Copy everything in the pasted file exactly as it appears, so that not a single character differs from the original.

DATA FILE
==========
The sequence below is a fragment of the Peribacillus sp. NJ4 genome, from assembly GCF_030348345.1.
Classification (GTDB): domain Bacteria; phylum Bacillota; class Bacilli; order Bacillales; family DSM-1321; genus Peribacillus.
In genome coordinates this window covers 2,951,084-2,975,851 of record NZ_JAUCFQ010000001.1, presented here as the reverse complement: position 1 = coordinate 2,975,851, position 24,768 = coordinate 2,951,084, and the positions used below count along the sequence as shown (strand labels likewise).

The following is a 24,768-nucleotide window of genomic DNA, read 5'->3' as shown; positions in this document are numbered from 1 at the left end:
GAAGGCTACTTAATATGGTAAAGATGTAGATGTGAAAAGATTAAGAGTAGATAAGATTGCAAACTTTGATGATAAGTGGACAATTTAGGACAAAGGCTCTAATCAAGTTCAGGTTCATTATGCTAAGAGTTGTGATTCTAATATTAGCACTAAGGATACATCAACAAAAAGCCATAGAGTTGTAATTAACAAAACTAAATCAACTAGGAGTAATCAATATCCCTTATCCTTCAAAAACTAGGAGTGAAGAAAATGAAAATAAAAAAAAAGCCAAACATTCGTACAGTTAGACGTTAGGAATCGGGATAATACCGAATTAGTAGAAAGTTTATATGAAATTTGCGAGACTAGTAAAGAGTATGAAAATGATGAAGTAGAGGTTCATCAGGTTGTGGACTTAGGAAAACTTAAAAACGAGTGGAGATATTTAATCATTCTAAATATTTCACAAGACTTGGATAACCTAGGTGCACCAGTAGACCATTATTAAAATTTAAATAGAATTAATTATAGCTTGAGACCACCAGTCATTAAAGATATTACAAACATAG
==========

The sequence below is a fragment of the Peribacillus sp. NJ4 genome, from assembly GCF_030348345.1.
Classification (GTDB): domain Bacteria; phylum Bacillota; class Bacilli; order Bacillales; family DSM-1321; genus Peribacillus.
In genome coordinates this window covers 2,951,084-2,975,851 of record NZ_JAUCFQ010000001.1, presented here as the reverse complement: position 1 = coordinate 2,975,851, position 24,768 = coordinate 2,951,084, and the positions used below count along the sequence as shown (strand labels likewise).

The following is a 24,768-nucleotide window of genomic DNA, read 5'->3' as shown; positions in this document are numbered from 1 at the left end:
GAAGGCTACTTAATATGGTAAAGATGTAGATGTGAAAAGATTAAGAGTAGATAAGATTGCAAACTTTGATGATAAGTGGACAATTTAGGACAAAGGCTCTAATCAAGTTCAGGTTCATTATGCTAAGAGTTGTGATTCTAATATTAGCACTAAGGATACATCAACAAAAAGCCATAGAGTTGTAATTAACAAAACTAAATCAACTAGGAGTAATCAATATCCCTTATCCTTCAAAAACTAGGAGTGAAGAAAATGAAAATAAAAAAAAAGCCAAACATTCGTACAGTTAGACGTTAGGAATCGGGATAATACCGAATTAGTAGAAAGTTTATATGAAATTTGCGAGACTAGTAAAGAGTATGAAAATGATGAAGTAGAGGTTCATCAGGTTGTGGACTTAGGAAAACTTAAAAACGAGTGGAGATATTTAATCATTCTAAATATTTCACAAGACTTGGATAACCTAGGTGCACCAGTAGACCATTATTAAAATTTAAATAGAATTAATTATAGCTTGAGACCACCAGTCATTAAAGATATTACAAACATAG